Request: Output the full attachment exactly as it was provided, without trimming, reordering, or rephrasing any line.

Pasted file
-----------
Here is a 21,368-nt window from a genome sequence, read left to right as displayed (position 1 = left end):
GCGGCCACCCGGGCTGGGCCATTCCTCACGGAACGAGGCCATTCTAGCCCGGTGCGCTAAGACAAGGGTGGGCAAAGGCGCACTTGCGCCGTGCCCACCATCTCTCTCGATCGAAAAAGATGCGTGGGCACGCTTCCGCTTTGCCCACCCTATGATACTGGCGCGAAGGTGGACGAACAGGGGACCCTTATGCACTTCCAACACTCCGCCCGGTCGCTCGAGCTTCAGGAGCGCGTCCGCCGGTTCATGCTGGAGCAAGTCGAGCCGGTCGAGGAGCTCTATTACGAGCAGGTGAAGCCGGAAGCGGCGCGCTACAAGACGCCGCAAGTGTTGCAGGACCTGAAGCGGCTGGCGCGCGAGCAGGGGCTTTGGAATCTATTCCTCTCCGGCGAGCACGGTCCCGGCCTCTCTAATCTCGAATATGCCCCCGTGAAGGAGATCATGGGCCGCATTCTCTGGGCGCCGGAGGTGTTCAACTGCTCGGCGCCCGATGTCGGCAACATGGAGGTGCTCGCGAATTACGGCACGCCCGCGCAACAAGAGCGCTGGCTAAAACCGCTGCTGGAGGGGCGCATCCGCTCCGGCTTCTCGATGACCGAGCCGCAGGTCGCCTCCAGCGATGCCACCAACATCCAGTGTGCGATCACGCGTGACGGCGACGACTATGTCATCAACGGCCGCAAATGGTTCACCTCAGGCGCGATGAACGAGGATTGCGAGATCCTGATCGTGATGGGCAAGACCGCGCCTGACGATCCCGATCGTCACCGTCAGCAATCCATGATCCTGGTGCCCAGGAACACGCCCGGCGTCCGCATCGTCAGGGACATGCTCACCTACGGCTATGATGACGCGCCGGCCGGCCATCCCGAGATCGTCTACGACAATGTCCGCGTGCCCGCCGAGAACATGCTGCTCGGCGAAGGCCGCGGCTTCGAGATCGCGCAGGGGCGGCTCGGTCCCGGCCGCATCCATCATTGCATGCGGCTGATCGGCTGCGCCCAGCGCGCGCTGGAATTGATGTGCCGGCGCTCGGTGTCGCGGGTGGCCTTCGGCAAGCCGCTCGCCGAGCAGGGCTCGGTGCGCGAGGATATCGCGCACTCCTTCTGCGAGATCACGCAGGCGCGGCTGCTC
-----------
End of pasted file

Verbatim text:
Here is a 21,368-nt window from a genome sequence, read left to right as displayed (position 1 = left end):
GCGGCCACCCGGGCTGGGCCATTCCTCACGGAACGAGGCCATTCTAGCCCGGTGCGCTAAGACAAGGGTGGGCAAAGGCGCACTTGCGCCGTGCCCACCATCTCTCTCGATCGAAAAAGATGCGTGGGCACGCTTCCGCTTTGCCCACCCTATGATACTGGCGCGAAGGTGGACGAACAGGGGACCCTTATGCACTTCCAACACTCCGCCCGGTCGCTCGAGCTTCAGGAGCGCGTCCGCCGGTTCATGCTGGAGCAAGTCGAGCCGGTCGAGGAGCTCTATTACGAGCAGGTGAAGCCGGAAGCGGCGCGCTACAAGACGCCGCAAGTGTTGCAGGACCTGAAGCGGCTGGCGCGCGAGCAGGGGCTTTGGAATCTATTCCTCTCCGGCGAGCACGGTCCCGGCCTCTCTAATCTCGAATATGCCCCCGTGAAGGAGATCATGGGCCGCATTCTCTGGGCGCCGGAGGTGTTCAACTGCTCGGCGCCCGATGTCGGCAACATGGAGGTGCTCGCGAATTACGGCACGCCCGCGCAACAAGAGCGCTGGCTAAAACCGCTGCTGGAGGGGCGCATCCGCTCCGGCTTCTCGATGACCGAGCCGCAGGTCGCCTCCAGCGATGCCACCAACATCCAGTGTGCGATCACGCGTGACGGCGACGACTATGTCATCAACGGCCGCAAATGGTTCACCTCAGGCGCGATGAACGAGGATTGCGAGATCCTGATCGTGATGGGCAAGACCGCGCCTGACGATCCCGATCGTCACCGTCAGCAATCCATGATCCTGGTGCCCAGGAACACGCCCGGCGTCCGCATCGTCAGGGACATGCTCACCTACGGCTATGATGACGCGCCGGCCGGCCATCCCGAGATCGTCTACGACAATGTCCGCGTGCCCGCCGAGAACATGCTGCTCGGCGAAGGCCGCGGCTTCGAGATCGCGCAGGGGCGGCTCGGTCCCGGCCGCATCCATCATTGCATGCGGCTGATCGGCTGCGCCCAGCGCGCGCTGGAATTGATGTGCCGGCGCTCGGTGTCGCGGGTGGCCTTCGGCAAGCCGCTCGCCGAGCAGGGCTCGGTGCGCGAGGATATCGCGCACTCCTTCTGCGAGATCACGCAGGCGCGGCTGCTC